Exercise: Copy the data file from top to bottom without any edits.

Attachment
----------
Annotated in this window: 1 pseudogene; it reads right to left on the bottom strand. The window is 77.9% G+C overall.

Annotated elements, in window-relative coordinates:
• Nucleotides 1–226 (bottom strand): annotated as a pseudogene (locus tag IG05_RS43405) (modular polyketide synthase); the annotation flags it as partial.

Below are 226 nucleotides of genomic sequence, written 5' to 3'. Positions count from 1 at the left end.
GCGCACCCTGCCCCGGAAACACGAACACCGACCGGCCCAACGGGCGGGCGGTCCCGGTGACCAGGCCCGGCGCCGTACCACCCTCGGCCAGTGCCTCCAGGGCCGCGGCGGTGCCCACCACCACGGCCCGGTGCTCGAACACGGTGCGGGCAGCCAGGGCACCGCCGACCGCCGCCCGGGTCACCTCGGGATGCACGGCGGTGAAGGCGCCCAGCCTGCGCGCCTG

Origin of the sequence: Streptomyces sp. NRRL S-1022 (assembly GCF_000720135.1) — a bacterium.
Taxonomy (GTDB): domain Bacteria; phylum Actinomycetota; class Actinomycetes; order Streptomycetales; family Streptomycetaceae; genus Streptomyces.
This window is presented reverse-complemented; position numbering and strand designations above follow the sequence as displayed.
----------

Annotated in this window: 1 pseudogene; it reads right to left on the bottom strand. The window is 77.9% G+C overall.

Annotated elements, in window-relative coordinates:
• Nucleotides 1–226 (bottom strand): annotated as a pseudogene (locus tag IG05_RS43405) (modular polyketide synthase); the annotation flags it as partial.

Below are 226 nucleotides of genomic sequence, written 5' to 3'. Positions count from 1 at the left end.
GCGCACCCTGCCCCGGAAACACGAACACCGACCGGCCCAACGGGCGGGCGGTCCCGGTGACCAGGCCCGGCGCCGTACCACCCTCGGCCAGTGCCTCCAGGGCCGCGGCGGTGCCCACCACCACGGCCCGGTGCTCGAACACGGTGCGGGCAGCCAGGGCACCGCCGACCGCCGCCCGGGTCACCTCGGGATGCACGGCGGTGAAGGCGCCCAGCCTGCGCGCCTG

Origin of the sequence: Streptomyces sp. NRRL S-1022 (assembly GCF_000720135.1) — a bacterium.
Taxonomy (GTDB): domain Bacteria; phylum Actinomycetota; class Actinomycetes; order Streptomycetales; family Streptomycetaceae; genus Streptomyces.
This window is presented reverse-complemented; position numbering and strand designations above follow the sequence as displayed.